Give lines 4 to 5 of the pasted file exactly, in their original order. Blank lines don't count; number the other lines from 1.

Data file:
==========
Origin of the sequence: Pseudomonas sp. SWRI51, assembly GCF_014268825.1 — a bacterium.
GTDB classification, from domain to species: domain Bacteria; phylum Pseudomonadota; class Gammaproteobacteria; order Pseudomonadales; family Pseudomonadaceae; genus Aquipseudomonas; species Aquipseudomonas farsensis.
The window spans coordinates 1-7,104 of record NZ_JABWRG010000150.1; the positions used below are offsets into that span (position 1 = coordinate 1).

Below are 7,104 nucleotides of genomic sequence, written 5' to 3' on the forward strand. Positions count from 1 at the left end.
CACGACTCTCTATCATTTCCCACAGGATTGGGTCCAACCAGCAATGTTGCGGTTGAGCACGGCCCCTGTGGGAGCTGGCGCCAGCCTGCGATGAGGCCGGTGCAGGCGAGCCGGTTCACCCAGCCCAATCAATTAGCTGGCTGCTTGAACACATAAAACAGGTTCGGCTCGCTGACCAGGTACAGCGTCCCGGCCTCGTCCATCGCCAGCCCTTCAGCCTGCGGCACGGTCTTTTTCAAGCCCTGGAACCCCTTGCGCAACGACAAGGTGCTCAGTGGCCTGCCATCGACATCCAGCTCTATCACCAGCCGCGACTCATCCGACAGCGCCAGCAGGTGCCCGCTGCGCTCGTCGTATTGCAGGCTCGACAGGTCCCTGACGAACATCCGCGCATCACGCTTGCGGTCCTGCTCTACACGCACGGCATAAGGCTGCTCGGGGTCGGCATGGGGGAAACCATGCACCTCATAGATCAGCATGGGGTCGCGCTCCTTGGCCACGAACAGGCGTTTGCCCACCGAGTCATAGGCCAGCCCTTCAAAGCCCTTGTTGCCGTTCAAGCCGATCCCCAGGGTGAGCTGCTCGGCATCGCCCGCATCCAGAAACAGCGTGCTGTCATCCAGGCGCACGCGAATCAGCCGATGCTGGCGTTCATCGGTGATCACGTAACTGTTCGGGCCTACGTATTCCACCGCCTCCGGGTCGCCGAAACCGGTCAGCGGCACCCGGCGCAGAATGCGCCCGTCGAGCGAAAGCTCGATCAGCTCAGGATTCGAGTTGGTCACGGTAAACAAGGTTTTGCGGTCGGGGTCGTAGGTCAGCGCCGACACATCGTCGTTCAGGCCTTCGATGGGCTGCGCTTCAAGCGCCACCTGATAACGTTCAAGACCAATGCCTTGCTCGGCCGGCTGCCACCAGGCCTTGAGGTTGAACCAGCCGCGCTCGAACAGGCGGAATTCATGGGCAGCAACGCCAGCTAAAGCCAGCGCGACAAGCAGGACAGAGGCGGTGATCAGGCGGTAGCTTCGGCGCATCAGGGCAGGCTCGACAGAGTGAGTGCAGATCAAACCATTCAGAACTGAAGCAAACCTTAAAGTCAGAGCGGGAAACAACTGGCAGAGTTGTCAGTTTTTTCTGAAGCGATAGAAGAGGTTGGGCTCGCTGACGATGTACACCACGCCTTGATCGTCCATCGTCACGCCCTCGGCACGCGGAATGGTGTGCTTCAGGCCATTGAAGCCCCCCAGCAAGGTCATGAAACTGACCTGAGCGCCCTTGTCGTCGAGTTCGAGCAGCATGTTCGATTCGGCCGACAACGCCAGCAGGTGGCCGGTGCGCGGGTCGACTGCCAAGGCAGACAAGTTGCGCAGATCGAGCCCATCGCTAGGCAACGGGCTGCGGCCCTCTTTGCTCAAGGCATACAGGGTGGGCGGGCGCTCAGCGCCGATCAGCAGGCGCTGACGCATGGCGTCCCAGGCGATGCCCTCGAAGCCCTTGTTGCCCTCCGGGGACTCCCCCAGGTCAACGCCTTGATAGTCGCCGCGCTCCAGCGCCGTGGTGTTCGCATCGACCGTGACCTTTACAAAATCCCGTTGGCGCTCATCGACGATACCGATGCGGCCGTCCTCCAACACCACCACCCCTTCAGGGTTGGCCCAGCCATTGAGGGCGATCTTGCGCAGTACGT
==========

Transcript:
Below are 7,104 nucleotides of genomic sequence, written 5' to 3' on the forward strand. Positions count from 1 at the left end.
CACGACTCTCTATCATTTCCCACAGGATTGGGTCCAACCAGCAATGTTGCGGTTGAGCACGGCCCCTGTGGGAGCTGGCGCCAGCCTGCGATGAGGCCGGTGCAGGCGAGCCGGTTCACCCAGCCCAATCAATTAGCTGGCTGCTTGAACACATAAAACAGGTTCGGCTCGCTGACCAGGTACAGCGTCCCGGCCTCGTCCATCGCCAGCCCTTCAGCCTGCGGCACGGTCTTTTTCAAGCCCTGGAACCCCTTGCGCAACGACAAGGTGCTCAGTGGCCTGCCATCGACATCCAGCTCTATCACCAGCCGCGACTCATCCGACAGCGCCAGCAGGTGCCCGCTGCGCTCGTCGTATTGCAGGCTCGACAGGTCCCTGACGAACATCCGCGCATCACGCTTGCGGTCCTGCTCTACACGCACGGCATAAGGCTGCTCGGGGTCGGCATGGGGGAAACCATGCACCTCATAGATCAGCATGGGGTCGCGCTCCTTGGCCACGAACAGGCGTTTGCCCACCGAGTCATAGGCCAGCCCTTCAAAGCCCTTGTTGCCGTTCAAGCCGATCCCCAGGGTGAGCTGCTCGGCATCGCCCGCATCCAGAAACAGCGTGCTGTCATCCAGGCGCACGCGAATCAGCCGATGCTGGCGTTCATCGGTGATCACGTAACTGTTCGGGCCTACGTATTCCACCGCCTCCGGGTCGCCGAAACCGGTCAGCGGCACCCGGCGCAGAATGCGCCCGTCGAGCGAAAGCTCGATCAGCTCAGGATTCGAGTTGGTCACGGTAAACAAGGTTTTGCGGTCGGGGTCGTAGGTCAGCGCCGACACATCGTCGTTCAGGCCTTCGATGGGCTGCGCTTCAAGCGCCACCTGATAACGTTCAAGACCAATGCCTTGCTCGGCCGGCTGCCACCAGGCCTTGAGGTTGAACCAGCCGCGCTCGAACAGGCGGAATTCATGGGCAGCAACGCCAGCTAAAGCCAGCGCGACAAGCAGGACAGAGGCGGTGATCAGGCGGTAGCTTCGGCGCATCAGGGCAGGCTCGACAGAGTGAGTGCAGATCAAACCATTCAGAACTGAAGCAAACCTTAAAGTCAGAGCGGGAAACAACTGGCAGAGTTGTCAGTTTTTTCTGAAGCGATAGAAGAGGTTGGGCTCGCTGACGATGTACACCACGCCTTGATCGTCCATCGTCACGCCCTCGGCACGCGGAATGGTGTGCTTCAGGCCATTGAAGCCCCCCAGCAAGGTCATGAAACTGACCTGAGCGCCCTTGTCGTCGAGTTCGAGCAGCATGTTCGATTCGGCCGACAACGCCAGCAGGTGGCCGGTGCGCGGGTCGACTGCCAAGGCAGACAAGTTGCGCAGATCGAGCCCATCGCTAGGCAACGGGCTGCGGCCCTCTTTGCTCAAGGCATACAGGGTGGGCGGGCGCTCAGCGCCGATCAGCAGGCGCTGACGCATGGCGTCCCAGGCGATGCCCTCGAAGCCCTTGTTGCCCTCCGGGGACTCCCCCAGGTCAACGCCTTGATAGTCGCCGCGCTCCAGCGCCGTGGTGTTCGCATCGACCGTGACCTTTACAAAATCCCGTTGGCGCTCATCGACGATACCGATGCGGCCGTCCTCCAACACCACCACCCCTTCAGGGTTGGCCCAGCCATTGAGGGCGATCTTGCGCAGTACGT